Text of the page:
Given the enormous COVID support bills, inflation presents the biggest “wild card.” With Democratic control, Janet Yellen as Treasury Secretary and Jerome Powell as head of the Federal Reserve, we are likely looking at continued “easy money” policies. Such policies could contribute to an eventual inflation issue. If/when high inflation materializes, it will hurt stocks as consumers divert spending to basic necessities. Moreover, if inflation climbs too high, the Federal Reserve would be forced to raise rates, leading to a potentially allergic reaction by the equity market. Given the potential for inflation, some allocation to real assets, commodities and precious metals makes sense for investment portfolios. 

The prospect of continued stimulus in the short-term will keep the economy moving given that it will largely convert directly to consumer consumption. This will probably create favorable headlines for the equity market in the short term. Moreover, the build-up in savings is likely to create a short-term economic surge as COVID impacts dissipate.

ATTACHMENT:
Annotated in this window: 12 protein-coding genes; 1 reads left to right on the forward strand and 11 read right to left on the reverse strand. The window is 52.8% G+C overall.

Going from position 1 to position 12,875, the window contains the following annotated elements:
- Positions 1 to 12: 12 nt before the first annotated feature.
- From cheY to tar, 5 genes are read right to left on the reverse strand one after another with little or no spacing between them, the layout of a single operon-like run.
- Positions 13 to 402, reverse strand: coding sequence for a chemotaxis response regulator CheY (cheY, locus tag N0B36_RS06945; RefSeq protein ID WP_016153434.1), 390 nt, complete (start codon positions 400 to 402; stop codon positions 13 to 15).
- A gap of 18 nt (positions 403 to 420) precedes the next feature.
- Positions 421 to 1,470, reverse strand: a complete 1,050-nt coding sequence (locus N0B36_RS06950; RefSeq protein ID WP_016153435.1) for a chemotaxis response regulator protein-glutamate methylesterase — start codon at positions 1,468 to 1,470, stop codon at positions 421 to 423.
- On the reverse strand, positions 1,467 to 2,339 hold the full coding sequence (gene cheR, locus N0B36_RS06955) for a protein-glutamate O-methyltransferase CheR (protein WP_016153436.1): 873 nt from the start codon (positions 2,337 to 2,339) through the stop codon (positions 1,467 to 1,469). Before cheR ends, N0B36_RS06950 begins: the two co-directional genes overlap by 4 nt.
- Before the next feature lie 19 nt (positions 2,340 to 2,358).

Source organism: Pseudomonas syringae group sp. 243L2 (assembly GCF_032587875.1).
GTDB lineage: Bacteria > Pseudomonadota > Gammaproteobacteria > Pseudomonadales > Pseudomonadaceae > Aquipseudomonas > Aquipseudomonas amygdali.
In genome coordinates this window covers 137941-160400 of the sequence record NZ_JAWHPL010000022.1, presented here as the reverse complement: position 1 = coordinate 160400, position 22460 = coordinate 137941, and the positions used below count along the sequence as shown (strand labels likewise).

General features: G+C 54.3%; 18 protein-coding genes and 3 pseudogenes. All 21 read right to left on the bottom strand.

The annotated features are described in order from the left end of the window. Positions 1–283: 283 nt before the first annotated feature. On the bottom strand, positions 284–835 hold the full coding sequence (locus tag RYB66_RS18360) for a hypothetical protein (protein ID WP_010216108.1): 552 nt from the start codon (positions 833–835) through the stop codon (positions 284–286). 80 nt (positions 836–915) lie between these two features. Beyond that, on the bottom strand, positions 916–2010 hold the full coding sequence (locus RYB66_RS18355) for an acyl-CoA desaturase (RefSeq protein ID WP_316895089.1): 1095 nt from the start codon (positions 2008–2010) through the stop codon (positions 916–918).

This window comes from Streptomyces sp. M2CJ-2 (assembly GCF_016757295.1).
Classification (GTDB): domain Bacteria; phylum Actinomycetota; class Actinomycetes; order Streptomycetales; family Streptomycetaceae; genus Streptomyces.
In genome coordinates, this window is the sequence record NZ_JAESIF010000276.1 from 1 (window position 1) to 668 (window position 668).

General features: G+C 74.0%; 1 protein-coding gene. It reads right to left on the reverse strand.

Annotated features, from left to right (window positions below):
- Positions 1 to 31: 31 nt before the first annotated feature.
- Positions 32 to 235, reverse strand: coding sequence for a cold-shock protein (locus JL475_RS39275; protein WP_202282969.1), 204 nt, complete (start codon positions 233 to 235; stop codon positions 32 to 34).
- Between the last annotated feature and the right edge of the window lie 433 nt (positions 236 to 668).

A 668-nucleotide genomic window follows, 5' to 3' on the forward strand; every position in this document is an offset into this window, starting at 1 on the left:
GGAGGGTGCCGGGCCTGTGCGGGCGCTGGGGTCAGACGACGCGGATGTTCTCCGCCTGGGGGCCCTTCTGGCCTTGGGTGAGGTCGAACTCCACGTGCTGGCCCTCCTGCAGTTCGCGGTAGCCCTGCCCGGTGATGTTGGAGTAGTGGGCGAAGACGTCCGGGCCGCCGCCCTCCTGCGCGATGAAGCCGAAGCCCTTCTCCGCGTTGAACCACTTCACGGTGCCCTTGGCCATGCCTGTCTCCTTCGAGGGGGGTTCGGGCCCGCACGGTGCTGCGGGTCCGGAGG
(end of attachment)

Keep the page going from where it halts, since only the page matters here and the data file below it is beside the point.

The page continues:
However, the medium-term picture is less rosy for the equity market. For one, government spending is going primarily to consumption and not projects that improve productivity or production capacity. That will have adverse medium-term GDP growth impacts. Moreover, companies will eventually face margin pressure from rising labor costs and higher taxes while also dealing with a renewed call for anti-monopoly action. Lastly, the steady flow of money into the system is creating the potential for high inflation – a condition we have not faced in 40 years. Placing an emphasis on quality companies is critical, along with adding investments that will provide some hedge against the inflation risk.